Lara Herscovitch

Folk singer-songwriter Lara Herscovitch performs at Brandon Music in Brandon Sept. 21, and at Stage 33 Live in Bellows Falls Sept. 22.

Contributions should be sent to jim.lowe@rutlandherald.com at least two weeks in advance.

Lara Herscovitch in concertBRANDON – The contemporary folksinger-songwriter Lara Herscovitch performs at Brandon Music at 7:30 p.m. Saturday, Sept. 21. A modern American songwriter-poet-performer, she creates contemporary folk with blues, pop and jazz influences. Former state troubadour of Connecticut, she writes, sings and leads with authenticity, integrity, humor and heart.

Sound Waves Magazine described her music as “expertly written prose … songwriting at its best … good for your ears AND your soul.” Delivered with a voice Performer Magazine called “clear and smooth like expensive liquor,” Acoustic Live in New York City added, “She possesses not only a huge reservoir of musical talent and a voice with a bell-like clarity, but a keen sense of global concern and a fierce intellect ... It might seem too good to be true, but true it is.”

Tickets are $20 (pre-concert dinner is available for $25; reservations are required); call 802-247-4295, or email info@brandon-music.net. Brandon Music is located at 62 Country Club Road; go online to www.brandon-music.net.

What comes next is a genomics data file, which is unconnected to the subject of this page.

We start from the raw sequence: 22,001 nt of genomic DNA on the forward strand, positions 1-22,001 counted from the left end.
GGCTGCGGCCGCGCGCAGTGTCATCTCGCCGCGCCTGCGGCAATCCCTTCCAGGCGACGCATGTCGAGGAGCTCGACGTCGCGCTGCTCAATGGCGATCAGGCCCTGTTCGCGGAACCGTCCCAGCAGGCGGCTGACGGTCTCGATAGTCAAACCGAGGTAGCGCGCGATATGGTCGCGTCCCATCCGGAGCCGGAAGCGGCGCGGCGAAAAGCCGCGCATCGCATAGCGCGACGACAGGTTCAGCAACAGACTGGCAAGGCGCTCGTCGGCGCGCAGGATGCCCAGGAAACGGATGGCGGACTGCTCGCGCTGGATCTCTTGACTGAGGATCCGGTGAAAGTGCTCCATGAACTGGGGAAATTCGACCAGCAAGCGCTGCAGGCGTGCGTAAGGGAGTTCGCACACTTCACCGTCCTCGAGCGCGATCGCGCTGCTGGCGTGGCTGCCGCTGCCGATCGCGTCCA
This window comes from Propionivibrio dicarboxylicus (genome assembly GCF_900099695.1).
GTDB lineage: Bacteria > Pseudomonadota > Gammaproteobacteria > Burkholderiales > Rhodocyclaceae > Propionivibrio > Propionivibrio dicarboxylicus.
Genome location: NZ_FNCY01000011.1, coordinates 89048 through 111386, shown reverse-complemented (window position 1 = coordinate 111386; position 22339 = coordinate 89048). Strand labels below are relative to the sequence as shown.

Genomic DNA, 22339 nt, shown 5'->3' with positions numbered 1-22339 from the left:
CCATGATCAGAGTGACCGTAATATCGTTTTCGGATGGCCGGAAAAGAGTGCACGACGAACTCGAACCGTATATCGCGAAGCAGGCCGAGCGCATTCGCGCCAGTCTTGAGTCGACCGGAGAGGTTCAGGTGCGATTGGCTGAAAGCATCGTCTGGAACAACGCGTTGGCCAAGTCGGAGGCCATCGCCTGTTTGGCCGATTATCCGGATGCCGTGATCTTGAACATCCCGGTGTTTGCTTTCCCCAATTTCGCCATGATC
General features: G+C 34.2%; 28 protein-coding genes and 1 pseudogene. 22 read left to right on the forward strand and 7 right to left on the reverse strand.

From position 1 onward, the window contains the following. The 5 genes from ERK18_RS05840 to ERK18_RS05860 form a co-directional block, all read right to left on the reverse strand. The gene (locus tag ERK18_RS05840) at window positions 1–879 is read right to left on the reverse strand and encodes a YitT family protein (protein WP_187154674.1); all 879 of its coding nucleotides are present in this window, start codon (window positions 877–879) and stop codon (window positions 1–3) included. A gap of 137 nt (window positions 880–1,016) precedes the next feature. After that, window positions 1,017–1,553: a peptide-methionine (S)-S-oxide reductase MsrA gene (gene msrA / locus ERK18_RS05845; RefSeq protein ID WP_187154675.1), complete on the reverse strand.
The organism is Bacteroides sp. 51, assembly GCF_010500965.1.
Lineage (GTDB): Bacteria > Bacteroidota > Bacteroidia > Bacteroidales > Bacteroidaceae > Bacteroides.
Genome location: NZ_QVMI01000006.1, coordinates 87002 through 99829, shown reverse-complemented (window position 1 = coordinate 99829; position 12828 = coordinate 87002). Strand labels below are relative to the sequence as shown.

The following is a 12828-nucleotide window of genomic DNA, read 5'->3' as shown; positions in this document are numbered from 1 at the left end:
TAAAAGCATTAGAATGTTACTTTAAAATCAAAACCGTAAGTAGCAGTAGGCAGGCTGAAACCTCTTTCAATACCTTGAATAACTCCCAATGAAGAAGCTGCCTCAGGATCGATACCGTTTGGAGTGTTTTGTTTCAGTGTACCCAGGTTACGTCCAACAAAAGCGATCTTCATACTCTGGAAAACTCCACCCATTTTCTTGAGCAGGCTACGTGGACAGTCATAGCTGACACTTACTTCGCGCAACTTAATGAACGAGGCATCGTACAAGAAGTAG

BELLOWS FALLS – Lara Herscovitch, with multi-instrumentalist Scott MacDonald opening, performs at 3 p.m. Sunday, Sept. 22 (door opens at 2), at Stage 33 Live is at 33 Bridge St. Tickets are $15, $12 in advance; go online to http://stage33live.com.

‘White Rabbit Red Rabbit’BRATTLEBORO – Shoot the Moon Theater Company has earned a reputation for out-of-the-box presentations during its four years as the company in-residence at the Hooker Dunham Theater, but this next project may be its boldest yet. “White Rabbit Red Rabbit” is a one-person play by Nassim Soleimanpour with very rigid guidelines for how it can be performed: the first being that the actor is not allowed to read the script until they open the sealed copy waiting for them on stage. What’s more, the same actor is not allowed to perform the piece more than once.

Thus, “White Rabbit Red Rabbit” will be performed on four nights by four actors with local ties, starting with Rebecca Waxman Friday, Sept. 21; Robert Kramsky on Saturday, Sept. 22; Evan O’Sullivan on Friday, Sept. 27, and Marilyn Tullgren on Saturday, Sept. 28. All show times are 7:30 p.m.

“The actors are not even allowed to research the play. They get two pages of directions from the playwright about 48 hours prior to the performance,” said Joshua Moyse, the artistic director of Shoot the Moon.

The New York Times called “White Rabbit Red Rabbit” a “playful, enigmatic and haunting solo show” when it ran off-Broadway. Performers who took on the text during that 2016 run included Nathan Lane, Whoopi Goldberg, Patrick Wilson, Brian Dennehy, Cynthia Nixon, George Takei, Rachel Dratch and Alan Cumming.

Tickets are $15, $35 for all four performances; go online to www.shootthemoontheater.com.